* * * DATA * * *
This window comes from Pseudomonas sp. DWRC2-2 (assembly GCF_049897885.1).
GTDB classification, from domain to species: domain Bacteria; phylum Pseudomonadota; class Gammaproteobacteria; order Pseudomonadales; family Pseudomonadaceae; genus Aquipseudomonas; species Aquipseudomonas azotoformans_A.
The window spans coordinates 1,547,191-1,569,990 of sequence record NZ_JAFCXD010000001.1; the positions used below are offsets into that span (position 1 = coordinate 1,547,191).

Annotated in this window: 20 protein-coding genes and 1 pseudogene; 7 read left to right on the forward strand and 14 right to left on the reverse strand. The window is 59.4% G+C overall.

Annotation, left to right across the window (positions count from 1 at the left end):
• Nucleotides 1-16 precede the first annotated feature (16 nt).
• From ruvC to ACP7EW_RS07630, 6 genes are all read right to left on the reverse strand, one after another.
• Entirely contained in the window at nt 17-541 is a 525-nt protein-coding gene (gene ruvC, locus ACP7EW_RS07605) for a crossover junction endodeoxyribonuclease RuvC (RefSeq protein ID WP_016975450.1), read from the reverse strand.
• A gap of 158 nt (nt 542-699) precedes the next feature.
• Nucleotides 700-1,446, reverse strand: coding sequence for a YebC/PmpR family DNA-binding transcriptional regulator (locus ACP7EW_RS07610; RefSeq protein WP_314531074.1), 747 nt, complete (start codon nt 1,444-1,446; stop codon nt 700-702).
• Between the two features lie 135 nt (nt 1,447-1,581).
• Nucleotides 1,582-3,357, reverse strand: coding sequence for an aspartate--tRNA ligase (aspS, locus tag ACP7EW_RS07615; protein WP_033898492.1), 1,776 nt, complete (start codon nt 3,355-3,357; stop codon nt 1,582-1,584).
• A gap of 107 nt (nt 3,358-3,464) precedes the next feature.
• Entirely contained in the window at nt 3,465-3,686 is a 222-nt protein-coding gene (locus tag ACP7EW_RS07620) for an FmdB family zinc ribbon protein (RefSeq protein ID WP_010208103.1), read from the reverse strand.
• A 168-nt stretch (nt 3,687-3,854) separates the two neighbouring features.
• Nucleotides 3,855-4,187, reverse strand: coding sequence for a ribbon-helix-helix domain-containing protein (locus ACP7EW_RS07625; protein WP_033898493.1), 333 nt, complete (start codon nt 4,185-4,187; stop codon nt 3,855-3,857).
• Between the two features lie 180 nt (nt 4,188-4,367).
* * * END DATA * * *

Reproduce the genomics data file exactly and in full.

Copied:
This window comes from Pseudomonas sp. DWRC2-2 (assembly GCF_049897885.1).
GTDB classification, from domain to species: domain Bacteria; phylum Pseudomonadota; class Gammaproteobacteria; order Pseudomonadales; family Pseudomonadaceae; genus Aquipseudomonas; species Aquipseudomonas azotoformans_A.
The window spans coordinates 1,547,191-1,569,990 of sequence record NZ_JAFCXD010000001.1; the positions used below are offsets into that span (position 1 = coordinate 1,547,191).

Annotated in this window: 20 protein-coding genes and 1 pseudogene; 7 read left to right on the forward strand and 14 right to left on the reverse strand. The window is 59.4% G+C overall.

Annotation, left to right across the window (positions count from 1 at the left end):
• Nucleotides 1-16 precede the first annotated feature (16 nt).
• From ruvC to ACP7EW_RS07630, 6 genes are all read right to left on the reverse strand, one after another.
• Entirely contained in the window at nt 17-541 is a 525-nt protein-coding gene (gene ruvC, locus ACP7EW_RS07605) for a crossover junction endodeoxyribonuclease RuvC (RefSeq protein ID WP_016975450.1), read from the reverse strand.
• A gap of 158 nt (nt 542-699) precedes the next feature.
• Nucleotides 700-1,446, reverse strand: coding sequence for a YebC/PmpR family DNA-binding transcriptional regulator (locus ACP7EW_RS07610; RefSeq protein WP_314531074.1), 747 nt, complete (start codon nt 1,444-1,446; stop codon nt 700-702).
• Between the two features lie 135 nt (nt 1,447-1,581).
• Nucleotides 1,582-3,357, reverse strand: coding sequence for an aspartate--tRNA ligase (aspS, locus tag ACP7EW_RS07615; protein WP_033898492.1), 1,776 nt, complete (start codon nt 3,355-3,357; stop codon nt 1,582-1,584).
• A gap of 107 nt (nt 3,358-3,464) precedes the next feature.
• Entirely contained in the window at nt 3,465-3,686 is a 222-nt protein-coding gene (locus tag ACP7EW_RS07620) for an FmdB family zinc ribbon protein (RefSeq protein ID WP_010208103.1), read from the reverse strand.
• A 168-nt stretch (nt 3,687-3,854) separates the two neighbouring features.
• Nucleotides 3,855-4,187, reverse strand: coding sequence for a ribbon-helix-helix domain-containing protein (locus ACP7EW_RS07625; protein WP_033898493.1), 333 nt, complete (start codon nt 4,185-4,187; stop codon nt 3,855-3,857).
• Between the two features lie 180 nt (nt 4,188-4,367).